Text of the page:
People keep talking or reading about rugby these days. Sometimes it is for good reasons and at times not for what the founders of the game would have expected. If rugby is known for displaying a great spirit of sportsmanship some of its followers are spoil sports. The good news is that the interim committee despite losing track at times on what it is expected to do, gets about their job at other. This is a real Jekyll and Hyde personality syndrome among the personnel who constitute the rugby Interim Committee.
The Kandy versus Navy match turned out to be a bruising affair for Kandy Sports Club. The black eyes and red patches the players sported was not a result of a rousing game of rugby.
It was because some of the spectators invaded the field and used the players for punching bags. The time is for the controlling authorities to get into gear and take corrective action. The easy way out will be to hide under the clause of home team is responsible for security. It is true that the home team is responsible but if the outside force is more powerful the game will get disrupted. The power is in the hands of the SLRFU to take action to see that the game is not disrupted by hooligans. It is sad that the rest of the clubs are virtually silent as probably it does not affect them. After all it is Kandy. Please don’t wait and see. When hooliganism enters your home you too will be powerless. Today it is a punch and a bruise tomorrow it will be a more damaging that is what has to be controlled.
The player who got a red card has been given a suspension of two weeks and I hope note is taken that he was the leader on the field at that time. In the game as it is today much is expected from the leader on the field. This trust has been breached and that should be taken notice of. Prior to this there were yellow cards issued and three were issued on one occasion. This time around too Weerakkody of Navy was shown a yellow card. The issue needs going back into history as the player it seems need guidance to control himself before he does more permanent harm to somebody. This player was shown the yellow card twice in the last sevens played in Colombo. He should have been suspended for the rest of the tournament. But he was warned and discharged only to receive a yellow in the very next match.
Following the incidents of Sunday was the manhandling of a referee on Tuesday in a school match played between Ananda and Thurstan. The home team is responsible for providing adequate security will be the issue number one that will surface. When hooligans disrupt games and then the home team has to answer the remedy might be to say admission for members and by invitation only. On the other hand are the authorities responsible waiting till something worse happens before they open their eyes, perhaps a murder in the hands of a hooligan?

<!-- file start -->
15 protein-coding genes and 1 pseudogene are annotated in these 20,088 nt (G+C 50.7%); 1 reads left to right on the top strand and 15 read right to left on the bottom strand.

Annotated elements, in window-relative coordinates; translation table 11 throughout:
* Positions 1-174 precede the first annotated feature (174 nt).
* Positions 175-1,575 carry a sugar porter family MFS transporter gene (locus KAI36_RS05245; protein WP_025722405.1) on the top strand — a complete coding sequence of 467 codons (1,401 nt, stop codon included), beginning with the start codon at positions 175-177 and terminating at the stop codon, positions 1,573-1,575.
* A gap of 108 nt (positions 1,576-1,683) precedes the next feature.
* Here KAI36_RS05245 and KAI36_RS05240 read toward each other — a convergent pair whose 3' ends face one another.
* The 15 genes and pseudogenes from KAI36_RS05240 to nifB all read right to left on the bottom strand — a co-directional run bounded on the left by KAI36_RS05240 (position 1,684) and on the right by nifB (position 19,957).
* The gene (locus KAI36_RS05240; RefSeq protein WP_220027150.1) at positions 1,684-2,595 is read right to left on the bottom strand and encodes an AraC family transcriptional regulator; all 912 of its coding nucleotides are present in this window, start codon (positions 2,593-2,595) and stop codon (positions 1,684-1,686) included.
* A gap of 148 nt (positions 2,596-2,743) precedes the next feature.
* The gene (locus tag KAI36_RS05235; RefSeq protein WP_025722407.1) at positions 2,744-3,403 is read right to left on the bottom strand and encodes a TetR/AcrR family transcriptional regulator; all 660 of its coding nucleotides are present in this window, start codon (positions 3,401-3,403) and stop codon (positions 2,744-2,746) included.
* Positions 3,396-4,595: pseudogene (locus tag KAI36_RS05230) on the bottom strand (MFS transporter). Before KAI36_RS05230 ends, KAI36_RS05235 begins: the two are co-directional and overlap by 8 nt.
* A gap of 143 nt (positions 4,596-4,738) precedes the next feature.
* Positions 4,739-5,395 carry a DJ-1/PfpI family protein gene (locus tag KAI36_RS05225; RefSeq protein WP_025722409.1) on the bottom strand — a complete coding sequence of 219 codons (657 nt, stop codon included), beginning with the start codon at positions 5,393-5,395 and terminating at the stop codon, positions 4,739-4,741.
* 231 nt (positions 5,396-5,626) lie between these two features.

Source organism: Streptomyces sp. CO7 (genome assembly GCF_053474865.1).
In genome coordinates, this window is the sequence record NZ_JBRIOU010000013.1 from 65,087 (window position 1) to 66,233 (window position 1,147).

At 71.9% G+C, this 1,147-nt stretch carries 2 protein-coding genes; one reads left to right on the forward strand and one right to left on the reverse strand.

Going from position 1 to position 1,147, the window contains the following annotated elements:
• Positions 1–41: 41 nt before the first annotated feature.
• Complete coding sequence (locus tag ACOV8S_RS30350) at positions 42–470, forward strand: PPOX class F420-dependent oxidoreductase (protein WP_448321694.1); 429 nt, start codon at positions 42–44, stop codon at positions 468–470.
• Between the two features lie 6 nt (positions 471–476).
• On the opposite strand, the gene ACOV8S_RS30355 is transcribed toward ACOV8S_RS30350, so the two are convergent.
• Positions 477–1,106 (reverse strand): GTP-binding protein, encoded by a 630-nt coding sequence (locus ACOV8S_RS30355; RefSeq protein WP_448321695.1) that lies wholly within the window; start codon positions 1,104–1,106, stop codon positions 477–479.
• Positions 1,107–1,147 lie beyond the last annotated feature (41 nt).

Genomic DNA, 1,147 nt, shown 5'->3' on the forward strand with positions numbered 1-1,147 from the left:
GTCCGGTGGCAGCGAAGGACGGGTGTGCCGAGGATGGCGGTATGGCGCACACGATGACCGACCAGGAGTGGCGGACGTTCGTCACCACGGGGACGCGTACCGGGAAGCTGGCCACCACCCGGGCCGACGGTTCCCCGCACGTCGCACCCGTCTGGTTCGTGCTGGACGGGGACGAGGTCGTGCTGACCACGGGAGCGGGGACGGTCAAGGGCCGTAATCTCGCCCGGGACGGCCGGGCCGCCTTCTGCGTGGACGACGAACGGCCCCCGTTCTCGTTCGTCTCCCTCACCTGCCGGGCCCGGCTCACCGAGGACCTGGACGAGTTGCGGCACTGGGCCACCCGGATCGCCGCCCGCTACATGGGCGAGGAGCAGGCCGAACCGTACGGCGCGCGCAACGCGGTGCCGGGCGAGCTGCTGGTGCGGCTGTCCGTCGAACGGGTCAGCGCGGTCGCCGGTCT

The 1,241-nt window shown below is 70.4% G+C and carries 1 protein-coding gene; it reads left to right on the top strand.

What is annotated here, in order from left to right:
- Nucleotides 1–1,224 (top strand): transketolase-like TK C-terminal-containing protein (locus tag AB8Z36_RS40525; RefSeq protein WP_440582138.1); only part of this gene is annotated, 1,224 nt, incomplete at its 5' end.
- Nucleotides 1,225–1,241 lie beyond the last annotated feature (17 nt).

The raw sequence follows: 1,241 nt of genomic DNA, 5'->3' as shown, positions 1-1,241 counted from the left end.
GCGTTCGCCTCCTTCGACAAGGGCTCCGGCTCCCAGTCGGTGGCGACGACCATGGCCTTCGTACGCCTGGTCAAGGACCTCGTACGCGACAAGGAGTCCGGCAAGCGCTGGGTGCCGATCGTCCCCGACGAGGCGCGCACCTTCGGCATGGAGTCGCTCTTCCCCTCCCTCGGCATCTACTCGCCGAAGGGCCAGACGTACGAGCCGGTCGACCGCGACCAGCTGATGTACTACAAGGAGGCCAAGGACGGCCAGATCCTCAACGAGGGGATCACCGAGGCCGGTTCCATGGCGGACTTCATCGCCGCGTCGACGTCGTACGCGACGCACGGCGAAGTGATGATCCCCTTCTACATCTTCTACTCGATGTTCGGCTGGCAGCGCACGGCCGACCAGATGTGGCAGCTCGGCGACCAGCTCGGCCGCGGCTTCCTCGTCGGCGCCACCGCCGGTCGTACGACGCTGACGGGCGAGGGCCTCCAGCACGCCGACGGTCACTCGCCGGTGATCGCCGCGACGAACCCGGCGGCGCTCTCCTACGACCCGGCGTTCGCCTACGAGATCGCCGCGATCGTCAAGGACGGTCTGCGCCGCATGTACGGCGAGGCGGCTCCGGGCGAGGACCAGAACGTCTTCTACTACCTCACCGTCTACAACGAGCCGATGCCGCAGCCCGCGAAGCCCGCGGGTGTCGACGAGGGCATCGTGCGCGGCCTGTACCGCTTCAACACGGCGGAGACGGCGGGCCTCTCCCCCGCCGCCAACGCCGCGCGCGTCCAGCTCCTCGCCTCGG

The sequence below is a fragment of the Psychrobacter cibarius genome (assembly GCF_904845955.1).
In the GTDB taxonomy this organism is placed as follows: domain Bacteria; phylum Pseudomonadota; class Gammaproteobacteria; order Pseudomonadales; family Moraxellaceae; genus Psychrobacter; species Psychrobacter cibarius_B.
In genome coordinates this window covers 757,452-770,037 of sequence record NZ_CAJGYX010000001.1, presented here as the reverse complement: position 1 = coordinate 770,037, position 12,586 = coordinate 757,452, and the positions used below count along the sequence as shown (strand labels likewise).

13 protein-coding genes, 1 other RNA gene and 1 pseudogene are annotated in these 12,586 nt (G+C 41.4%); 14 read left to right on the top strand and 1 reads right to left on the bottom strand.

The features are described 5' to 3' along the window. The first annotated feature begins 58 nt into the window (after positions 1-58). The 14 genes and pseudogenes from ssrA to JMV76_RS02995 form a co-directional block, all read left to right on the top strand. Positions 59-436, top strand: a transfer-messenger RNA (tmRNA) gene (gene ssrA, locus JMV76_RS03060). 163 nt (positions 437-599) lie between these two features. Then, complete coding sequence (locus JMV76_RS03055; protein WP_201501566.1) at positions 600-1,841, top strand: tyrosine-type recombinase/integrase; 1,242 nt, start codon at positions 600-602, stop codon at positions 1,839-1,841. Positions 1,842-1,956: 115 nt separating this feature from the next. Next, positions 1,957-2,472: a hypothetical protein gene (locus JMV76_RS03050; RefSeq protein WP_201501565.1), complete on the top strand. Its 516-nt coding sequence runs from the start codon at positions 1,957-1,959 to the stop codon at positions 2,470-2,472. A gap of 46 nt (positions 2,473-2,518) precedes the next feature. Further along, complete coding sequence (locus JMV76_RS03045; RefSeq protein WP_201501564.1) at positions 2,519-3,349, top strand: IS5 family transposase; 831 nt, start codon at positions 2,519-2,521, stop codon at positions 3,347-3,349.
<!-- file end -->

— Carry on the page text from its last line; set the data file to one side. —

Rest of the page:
The thugs in the guise of passionate supporters will live to do the same thing another day. We hear of responsible individuals commenting on the referee than looking at the problem. We also heard of an assault on players by unidentified persons on Royal players after the match against St Peters.
The number of incidents requires early and strong action. What is required from persons in charge of schools as well is clubs is to avoid condoning violent behavior.
I feel the result of the anger of the crowd was fueled in the school match by those on the bench and others who demonstrate when referee gives decisions against them.
The crowd believes that the coach knows and follows with violence. Classic example is that the referee gave a red card without warning? This was said by the coach and people believe it. “A player who infringes any part of the law might be must be admonished, cautioned and temporarily suspended or sent off”. The action depends on the severity of the offence and need not follow in sequence.
To the credit of the big burly CEO; the Schools rugby which looked to be a non starter got off the blocks. Rugby lovers are seen at grounds feel that rugby is played better at school level. The lovers get to taste the thrill of a rugby game even if the body is not a perfect thirty six twenty four thirty six. To a critical analyst the games may have not provided flowing rugby that would have kept the spectators on the edge of their seats or on their toes as one may say.
With three wins from three Kingswood and Royal are leading at the moment. S Thomas’ Isipathana and St Joseph’s follow with two wins from three games. With more exciting games on the cards the spectator is expecting some thrilling moments of schools rugby.
It was in this background that club games too got under way last week. CH got the better of the Police side and won the game by 39 points to 15. The game though not reaching commanding heights had specifics of interest. There were only 27 scrums and speaks for itself in not making unforced errors of knock on and forward passes . The penalty count was also a low of 16 and 11 of them being at the tackle ruck and maul. CR played against Air force where the game was very physical. CR who went scoreless for a longtime in the first half rallied to beat Air Force. The once Grand Old Club Havelock’s were convincingly beaten by a fresh look Army side.
Our coaches who love to sit on a bench and shout at players as well as officials must learn from two club coaches watching their teams play from outside the playing enclosure. They are the coaches of Army and of CH. A good indication when we have so much being said and done from the bench that not only affects the players but also the officials. We got to learn from others when they can offer you something good to follow.
= Vimal Perera is a former Rugby Referee, coach and Accredited Referees Evaluator IRB